Without a calendar, it’s next to impossible to be productive. Scheduling time for tasks, appointments, learning, self-care, family is an important part of keeping you healthy and happy. I prefer NOT to live by the clock, it creates an intense sense of urgency that I find overwhelming. Some people can keep a ton of information in their heads and not miss a thing. I could if I had to, but I’d rather spend that energy elsewhere. Having a good system for adding, updating and reminding me of important tasks and appointment allows me to keep my focus on things and people that matter most rather than on the daily minutiae.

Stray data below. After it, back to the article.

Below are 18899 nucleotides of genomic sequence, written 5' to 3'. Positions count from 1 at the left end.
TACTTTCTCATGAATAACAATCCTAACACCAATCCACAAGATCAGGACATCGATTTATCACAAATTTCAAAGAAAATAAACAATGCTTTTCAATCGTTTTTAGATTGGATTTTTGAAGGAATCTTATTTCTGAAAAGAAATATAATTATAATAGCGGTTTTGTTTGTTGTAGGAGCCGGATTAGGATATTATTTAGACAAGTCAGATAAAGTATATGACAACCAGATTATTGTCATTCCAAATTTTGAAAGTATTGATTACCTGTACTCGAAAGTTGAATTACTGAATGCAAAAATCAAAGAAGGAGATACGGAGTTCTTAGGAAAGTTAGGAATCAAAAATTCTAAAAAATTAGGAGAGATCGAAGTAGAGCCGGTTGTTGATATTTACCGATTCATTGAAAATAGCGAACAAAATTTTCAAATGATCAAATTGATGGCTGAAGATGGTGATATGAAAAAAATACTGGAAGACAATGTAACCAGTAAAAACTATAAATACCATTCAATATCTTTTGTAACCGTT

Much like Reminders this is an integral part of my daily routine though I largely check it once (if that) and ignore it throughout the day unless a reminder pops up. Here’s how it all comes together…


This can get a little complex so bear with me. I’m going to assume we’re starting from day 1 though you likely are already a few steps in.

  1. Check your Mail Settings: This likely sounds counter intuitive however, if you sync your mail accounts (Gmail, outlook, iCloud etc.) to your iPhone, you’ll need to make sure your Calendar is or is NOT being synced. If you want to keep items separated and available via your Google or Outlook calendar, then you may want to enable these to sync. If you’d prefer to access your calendar only on your phone/mac/iCloud account then I’d suggest you do NOT enable any calendar syncing. However, if you sync a work email and people often send you appointment requests via your work email…please sync. Settings > Mail > Accounts > (click on each account to enable/disable)